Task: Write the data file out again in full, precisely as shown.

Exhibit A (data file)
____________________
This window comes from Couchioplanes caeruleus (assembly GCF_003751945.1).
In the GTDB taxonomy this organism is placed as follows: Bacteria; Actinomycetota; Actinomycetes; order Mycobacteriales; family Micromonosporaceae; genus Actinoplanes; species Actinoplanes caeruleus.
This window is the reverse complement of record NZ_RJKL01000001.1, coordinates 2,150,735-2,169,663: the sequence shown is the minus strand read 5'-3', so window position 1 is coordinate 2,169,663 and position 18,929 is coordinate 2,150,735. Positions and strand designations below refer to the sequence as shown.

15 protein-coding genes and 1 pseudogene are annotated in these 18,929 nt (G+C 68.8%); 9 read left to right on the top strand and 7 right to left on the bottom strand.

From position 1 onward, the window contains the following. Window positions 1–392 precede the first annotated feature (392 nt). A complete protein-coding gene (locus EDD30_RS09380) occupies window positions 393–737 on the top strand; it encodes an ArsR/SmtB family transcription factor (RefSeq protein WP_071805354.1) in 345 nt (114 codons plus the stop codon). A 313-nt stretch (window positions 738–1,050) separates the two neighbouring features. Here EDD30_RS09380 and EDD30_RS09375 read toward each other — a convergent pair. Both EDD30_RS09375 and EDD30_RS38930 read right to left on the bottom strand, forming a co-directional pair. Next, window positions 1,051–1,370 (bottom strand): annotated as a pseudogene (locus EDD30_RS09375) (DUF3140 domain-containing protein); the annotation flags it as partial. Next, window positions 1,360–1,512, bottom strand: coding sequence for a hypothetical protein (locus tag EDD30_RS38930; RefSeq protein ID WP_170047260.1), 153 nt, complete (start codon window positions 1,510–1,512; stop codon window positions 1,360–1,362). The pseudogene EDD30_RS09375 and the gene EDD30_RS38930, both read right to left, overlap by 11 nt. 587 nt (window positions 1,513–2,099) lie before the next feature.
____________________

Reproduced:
This window comes from Couchioplanes caeruleus (assembly GCF_003751945.1).
In the GTDB taxonomy this organism is placed as follows: Bacteria; Actinomycetota; Actinomycetes; order Mycobacteriales; family Micromonosporaceae; genus Actinoplanes; species Actinoplanes caeruleus.
This window is the reverse complement of record NZ_RJKL01000001.1, coordinates 2,150,735-2,169,663: the sequence shown is the minus strand read 5'-3', so window position 1 is coordinate 2,169,663 and position 18,929 is coordinate 2,150,735. Positions and strand designations below refer to the sequence as shown.

15 protein-coding genes and 1 pseudogene are annotated in these 18,929 nt (G+C 68.8%); 9 read left to right on the top strand and 7 right to left on the bottom strand.

From position 1 onward, the window contains the following. Window positions 1–392 precede the first annotated feature (392 nt). A complete protein-coding gene (locus EDD30_RS09380) occupies window positions 393–737 on the top strand; it encodes an ArsR/SmtB family transcription factor (RefSeq protein WP_071805354.1) in 345 nt (114 codons plus the stop codon). A 313-nt stretch (window positions 738–1,050) separates the two neighbouring features. Here EDD30_RS09380 and EDD30_RS09375 read toward each other — a convergent pair. Both EDD30_RS09375 and EDD30_RS38930 read right to left on the bottom strand, forming a co-directional pair. Next, window positions 1,051–1,370 (bottom strand): annotated as a pseudogene (locus EDD30_RS09375) (DUF3140 domain-containing protein); the annotation flags it as partial. Next, window positions 1,360–1,512, bottom strand: coding sequence for a hypothetical protein (locus tag EDD30_RS38930; RefSeq protein ID WP_170047260.1), 153 nt, complete (start codon window positions 1,510–1,512; stop codon window positions 1,360–1,362). The pseudogene EDD30_RS09375 and the gene EDD30_RS38930, both read right to left, overlap by 11 nt. 587 nt (window positions 1,513–2,099) lie before the next feature.